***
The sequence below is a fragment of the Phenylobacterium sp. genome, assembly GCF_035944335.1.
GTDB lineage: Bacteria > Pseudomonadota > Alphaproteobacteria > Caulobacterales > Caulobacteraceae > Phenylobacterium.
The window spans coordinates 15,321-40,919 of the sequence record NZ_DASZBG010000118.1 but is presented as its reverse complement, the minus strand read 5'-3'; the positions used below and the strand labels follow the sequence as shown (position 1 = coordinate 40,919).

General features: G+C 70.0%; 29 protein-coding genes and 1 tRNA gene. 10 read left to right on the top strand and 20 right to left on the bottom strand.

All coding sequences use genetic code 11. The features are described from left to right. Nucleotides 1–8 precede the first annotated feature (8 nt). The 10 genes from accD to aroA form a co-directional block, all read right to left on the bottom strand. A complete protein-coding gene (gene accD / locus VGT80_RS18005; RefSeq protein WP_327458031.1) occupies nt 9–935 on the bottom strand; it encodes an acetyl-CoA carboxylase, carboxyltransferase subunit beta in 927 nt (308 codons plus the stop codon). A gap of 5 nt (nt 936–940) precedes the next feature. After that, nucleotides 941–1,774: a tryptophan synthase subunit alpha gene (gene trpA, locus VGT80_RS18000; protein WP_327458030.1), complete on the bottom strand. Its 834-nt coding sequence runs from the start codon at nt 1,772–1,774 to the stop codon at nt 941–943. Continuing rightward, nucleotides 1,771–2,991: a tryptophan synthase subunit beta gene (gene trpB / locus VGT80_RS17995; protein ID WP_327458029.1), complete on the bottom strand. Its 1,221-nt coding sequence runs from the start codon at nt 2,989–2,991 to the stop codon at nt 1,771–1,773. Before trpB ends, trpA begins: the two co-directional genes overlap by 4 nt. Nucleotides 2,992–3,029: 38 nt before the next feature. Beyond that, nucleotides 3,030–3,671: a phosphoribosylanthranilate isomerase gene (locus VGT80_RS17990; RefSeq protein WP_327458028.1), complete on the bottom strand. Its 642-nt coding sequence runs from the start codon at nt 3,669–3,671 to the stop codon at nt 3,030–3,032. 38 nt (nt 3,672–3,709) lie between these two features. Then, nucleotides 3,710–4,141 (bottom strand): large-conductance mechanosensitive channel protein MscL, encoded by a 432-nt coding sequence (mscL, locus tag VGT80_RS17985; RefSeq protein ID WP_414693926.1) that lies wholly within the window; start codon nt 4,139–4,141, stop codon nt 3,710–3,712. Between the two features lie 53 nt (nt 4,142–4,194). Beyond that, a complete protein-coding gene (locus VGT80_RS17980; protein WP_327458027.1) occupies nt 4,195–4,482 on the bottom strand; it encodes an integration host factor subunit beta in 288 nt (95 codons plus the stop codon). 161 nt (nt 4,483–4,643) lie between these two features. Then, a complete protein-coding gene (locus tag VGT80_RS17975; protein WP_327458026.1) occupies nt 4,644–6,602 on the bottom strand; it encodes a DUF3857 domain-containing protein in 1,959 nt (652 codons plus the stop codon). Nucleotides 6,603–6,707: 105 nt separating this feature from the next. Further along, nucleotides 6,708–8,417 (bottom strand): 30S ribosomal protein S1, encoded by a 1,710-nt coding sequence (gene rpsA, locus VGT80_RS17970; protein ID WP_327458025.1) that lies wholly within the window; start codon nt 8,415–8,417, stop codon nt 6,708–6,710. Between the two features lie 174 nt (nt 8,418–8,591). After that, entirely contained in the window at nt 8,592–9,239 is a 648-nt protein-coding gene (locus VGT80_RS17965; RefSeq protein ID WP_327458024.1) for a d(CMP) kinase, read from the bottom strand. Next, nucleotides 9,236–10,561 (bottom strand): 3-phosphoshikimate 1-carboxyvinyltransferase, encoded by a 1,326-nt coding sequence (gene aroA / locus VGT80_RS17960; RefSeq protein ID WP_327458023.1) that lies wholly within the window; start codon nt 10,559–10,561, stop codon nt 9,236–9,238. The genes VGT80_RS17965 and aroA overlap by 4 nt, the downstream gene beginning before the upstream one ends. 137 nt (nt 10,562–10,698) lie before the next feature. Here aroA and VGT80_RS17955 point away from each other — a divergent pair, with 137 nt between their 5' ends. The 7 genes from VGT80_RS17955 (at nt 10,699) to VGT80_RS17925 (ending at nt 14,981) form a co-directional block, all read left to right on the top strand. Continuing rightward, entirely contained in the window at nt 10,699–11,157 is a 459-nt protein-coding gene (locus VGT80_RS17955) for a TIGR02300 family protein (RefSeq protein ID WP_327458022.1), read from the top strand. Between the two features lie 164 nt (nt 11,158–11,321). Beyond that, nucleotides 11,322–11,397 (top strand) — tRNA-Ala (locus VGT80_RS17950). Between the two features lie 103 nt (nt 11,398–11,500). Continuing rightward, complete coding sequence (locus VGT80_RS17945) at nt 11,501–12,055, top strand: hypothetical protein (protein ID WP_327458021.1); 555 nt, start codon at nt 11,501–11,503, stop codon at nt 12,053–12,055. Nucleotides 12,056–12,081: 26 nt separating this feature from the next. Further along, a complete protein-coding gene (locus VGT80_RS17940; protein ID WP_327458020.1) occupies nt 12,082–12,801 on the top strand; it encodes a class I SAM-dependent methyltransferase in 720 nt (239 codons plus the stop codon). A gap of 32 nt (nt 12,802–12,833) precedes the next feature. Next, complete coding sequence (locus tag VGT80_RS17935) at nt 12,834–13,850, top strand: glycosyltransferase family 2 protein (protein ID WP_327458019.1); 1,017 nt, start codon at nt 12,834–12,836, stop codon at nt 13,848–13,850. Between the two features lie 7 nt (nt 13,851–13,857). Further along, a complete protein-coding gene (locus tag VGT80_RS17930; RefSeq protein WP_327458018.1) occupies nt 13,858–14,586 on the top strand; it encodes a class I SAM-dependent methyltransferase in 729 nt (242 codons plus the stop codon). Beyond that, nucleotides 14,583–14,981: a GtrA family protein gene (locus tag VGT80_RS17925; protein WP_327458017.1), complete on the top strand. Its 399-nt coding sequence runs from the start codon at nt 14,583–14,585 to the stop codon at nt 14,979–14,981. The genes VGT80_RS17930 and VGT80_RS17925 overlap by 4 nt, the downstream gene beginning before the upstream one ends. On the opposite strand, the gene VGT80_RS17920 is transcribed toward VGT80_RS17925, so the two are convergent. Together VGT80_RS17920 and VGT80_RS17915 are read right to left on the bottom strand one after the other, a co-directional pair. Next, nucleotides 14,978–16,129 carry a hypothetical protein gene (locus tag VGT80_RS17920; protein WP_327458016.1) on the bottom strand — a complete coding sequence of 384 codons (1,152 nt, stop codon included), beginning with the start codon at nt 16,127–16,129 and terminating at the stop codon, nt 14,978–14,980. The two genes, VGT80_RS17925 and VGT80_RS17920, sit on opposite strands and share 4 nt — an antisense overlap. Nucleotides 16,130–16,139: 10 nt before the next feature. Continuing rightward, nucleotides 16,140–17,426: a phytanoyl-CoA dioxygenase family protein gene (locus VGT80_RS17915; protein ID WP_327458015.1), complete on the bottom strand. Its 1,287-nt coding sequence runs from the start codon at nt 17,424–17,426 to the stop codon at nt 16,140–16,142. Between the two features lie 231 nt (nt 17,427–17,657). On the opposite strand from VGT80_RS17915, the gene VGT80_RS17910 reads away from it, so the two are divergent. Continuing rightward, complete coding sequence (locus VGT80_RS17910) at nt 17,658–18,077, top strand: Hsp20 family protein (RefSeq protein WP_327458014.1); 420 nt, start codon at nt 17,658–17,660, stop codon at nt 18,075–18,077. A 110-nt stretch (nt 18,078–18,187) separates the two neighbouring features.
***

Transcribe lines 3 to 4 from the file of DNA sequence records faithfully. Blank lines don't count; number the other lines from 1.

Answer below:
The window spans coordinates 15,321-40,919 of the sequence record NZ_DASZBG010000118.1 but is presented as its reverse complement, the minus strand read 5'-3'; the positions used below and the strand labels follow the sequence as shown (position 1 = coordinate 40,919).

General features: G+C 70.0%; 29 protein-coding genes and 1 tRNA gene. 10 read left to right on the top strand and 20 right to left on the bottom strand.